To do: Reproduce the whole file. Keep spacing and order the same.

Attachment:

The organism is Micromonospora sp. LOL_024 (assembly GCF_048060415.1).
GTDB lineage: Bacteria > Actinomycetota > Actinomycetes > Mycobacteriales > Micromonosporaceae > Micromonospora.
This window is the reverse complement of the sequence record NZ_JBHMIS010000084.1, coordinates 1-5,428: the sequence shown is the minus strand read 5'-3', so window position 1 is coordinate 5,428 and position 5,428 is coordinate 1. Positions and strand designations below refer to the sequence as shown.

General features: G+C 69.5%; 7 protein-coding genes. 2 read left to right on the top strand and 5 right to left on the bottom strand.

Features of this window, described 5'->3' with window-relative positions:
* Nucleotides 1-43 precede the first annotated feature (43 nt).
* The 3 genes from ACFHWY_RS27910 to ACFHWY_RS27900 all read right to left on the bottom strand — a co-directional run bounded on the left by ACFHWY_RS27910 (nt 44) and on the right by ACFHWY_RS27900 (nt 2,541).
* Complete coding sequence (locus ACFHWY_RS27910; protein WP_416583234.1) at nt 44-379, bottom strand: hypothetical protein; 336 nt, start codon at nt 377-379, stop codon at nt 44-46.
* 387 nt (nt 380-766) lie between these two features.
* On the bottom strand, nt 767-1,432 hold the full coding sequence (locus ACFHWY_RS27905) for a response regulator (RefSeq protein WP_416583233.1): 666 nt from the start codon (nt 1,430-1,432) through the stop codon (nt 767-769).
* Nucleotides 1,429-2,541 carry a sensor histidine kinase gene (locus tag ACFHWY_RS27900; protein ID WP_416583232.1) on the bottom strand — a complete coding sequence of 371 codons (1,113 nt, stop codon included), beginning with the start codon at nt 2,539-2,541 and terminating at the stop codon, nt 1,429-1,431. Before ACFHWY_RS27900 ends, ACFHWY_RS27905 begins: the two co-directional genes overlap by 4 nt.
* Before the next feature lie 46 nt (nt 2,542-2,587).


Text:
The organism is Micromonospora sp. LOL_024 (assembly GCF_048060415.1).
GTDB lineage: Bacteria > Actinomycetota > Actinomycetes > Mycobacteriales > Micromonosporaceae > Micromonospora.
This window is the reverse complement of the sequence record NZ_JBHMIS010000084.1, coordinates 1-5,428: the sequence shown is the minus strand read 5'-3', so window position 1 is coordinate 5,428 and position 5,428 is coordinate 1. Positions and strand designations below refer to the sequence as shown.

General features: G+C 69.5%; 7 protein-coding genes. 2 read left to right on the top strand and 5 right to left on the bottom strand.

Features of this window, described 5'->3' with window-relative positions:
* Nucleotides 1-43 precede the first annotated feature (43 nt).
* The 3 genes from ACFHWY_RS27910 to ACFHWY_RS27900 all read right to left on the bottom strand — a co-directional run bounded on the left by ACFHWY_RS27910 (nt 44) and on the right by ACFHWY_RS27900 (nt 2,541).
* Complete coding sequence (locus ACFHWY_RS27910; protein WP_416583234.1) at nt 44-379, bottom strand: hypothetical protein; 336 nt, start codon at nt 377-379, stop codon at nt 44-46.
* 387 nt (nt 380-766) lie between these two features.
* On the bottom strand, nt 767-1,432 hold the full coding sequence (locus ACFHWY_RS27905) for a response regulator (RefSeq protein WP_416583233.1): 666 nt from the start codon (nt 1,430-1,432) through the stop codon (nt 767-769).
* Nucleotides 1,429-2,541 carry a sensor histidine kinase gene (locus tag ACFHWY_RS27900; protein ID WP_416583232.1) on the bottom strand — a complete coding sequence of 371 codons (1,113 nt, stop codon included), beginning with the start codon at nt 2,539-2,541 and terminating at the stop codon, nt 1,429-1,431. Before ACFHWY_RS27900 ends, ACFHWY_RS27905 begins: the two co-directional genes overlap by 4 nt.
* Before the next feature lie 46 nt (nt 2,542-2,587).